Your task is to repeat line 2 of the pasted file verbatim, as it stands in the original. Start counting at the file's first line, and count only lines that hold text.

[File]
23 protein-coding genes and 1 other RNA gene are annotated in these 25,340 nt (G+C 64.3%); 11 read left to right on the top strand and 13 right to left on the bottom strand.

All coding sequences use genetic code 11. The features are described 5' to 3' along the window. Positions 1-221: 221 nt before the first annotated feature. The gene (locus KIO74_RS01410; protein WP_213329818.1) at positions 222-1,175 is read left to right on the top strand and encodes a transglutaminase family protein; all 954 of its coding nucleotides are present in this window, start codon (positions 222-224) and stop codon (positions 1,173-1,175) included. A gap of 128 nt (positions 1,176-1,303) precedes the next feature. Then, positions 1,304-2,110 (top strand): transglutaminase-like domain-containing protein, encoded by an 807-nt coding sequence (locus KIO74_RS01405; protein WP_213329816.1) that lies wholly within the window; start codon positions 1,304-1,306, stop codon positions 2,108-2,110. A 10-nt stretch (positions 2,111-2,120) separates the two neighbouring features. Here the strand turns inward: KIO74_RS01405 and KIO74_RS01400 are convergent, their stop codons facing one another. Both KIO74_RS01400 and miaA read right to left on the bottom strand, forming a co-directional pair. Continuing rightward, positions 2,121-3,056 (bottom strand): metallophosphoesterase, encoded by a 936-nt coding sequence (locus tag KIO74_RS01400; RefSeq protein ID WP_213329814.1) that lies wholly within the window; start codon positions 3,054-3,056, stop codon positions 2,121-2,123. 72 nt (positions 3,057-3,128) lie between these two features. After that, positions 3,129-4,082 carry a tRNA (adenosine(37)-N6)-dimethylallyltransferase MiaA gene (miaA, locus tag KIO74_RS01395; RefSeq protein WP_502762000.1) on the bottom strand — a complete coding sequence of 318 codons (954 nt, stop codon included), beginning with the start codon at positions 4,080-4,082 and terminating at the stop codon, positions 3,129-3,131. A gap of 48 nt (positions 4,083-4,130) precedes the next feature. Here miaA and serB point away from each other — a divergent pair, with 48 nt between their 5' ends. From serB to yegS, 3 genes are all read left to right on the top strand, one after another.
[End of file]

All coding sequences use genetic code 11. The features are described 5' to 3' along the window. Positions 1-221: 221 nt before the first annotated feature. The gene (locus KIO74_RS01410; protein WP_213329818.1) at positions 222-1,175 is read left to right on the top strand and encodes a transglutaminase family protein; all 954 of its coding nucleotides are present in this window, start codon (positions 222-224) and stop codon (positions 1,173-1,175) included. A gap of 128 nt (positions 1,176-1,303) precedes the next feature. Then, positions 1,304-2,110 (top strand): transglutaminase-like domain-containing protein, encoded by an 807-nt coding sequence (locus KIO74_RS01405; protein WP_213329816.1) that lies wholly within the window; start codon positions 1,304-1,306, stop codon positions 2,108-2,110. A 10-nt stretch (positions 2,111-2,120) separates the two neighbouring features. Here the strand turns inward: KIO74_RS01405 and KIO74_RS01400 are convergent, their stop codons facing one another. Both KIO74_RS01400 and miaA read right to left on the bottom strand, forming a co-directional pair. Continuing rightward, positions 2,121-3,056 (bottom strand): metallophosphoesterase, encoded by a 936-nt coding sequence (locus tag KIO74_RS01400; RefSeq protein ID WP_213329814.1) that lies wholly within the window; start codon positions 3,054-3,056, stop codon positions 2,121-2,123. 72 nt (positions 3,057-3,128) lie between these two features. After that, positions 3,129-4,082 carry a tRNA (adenosine(37)-N6)-dimethylallyltransferase MiaA gene (miaA, locus tag KIO74_RS01395; RefSeq protein WP_502762000.1) on the bottom strand — a complete coding sequence of 318 codons (954 nt, stop codon included), beginning with the start codon at positions 4,080-4,082 and terminating at the stop codon, positions 3,129-3,131. A gap of 48 nt (positions 4,083-4,130) precedes the next feature. Here miaA and serB point away from each other — a divergent pair, with 48 nt between their 5' ends. From serB to yegS, 3 genes are all read left to right on the top strand, one after another.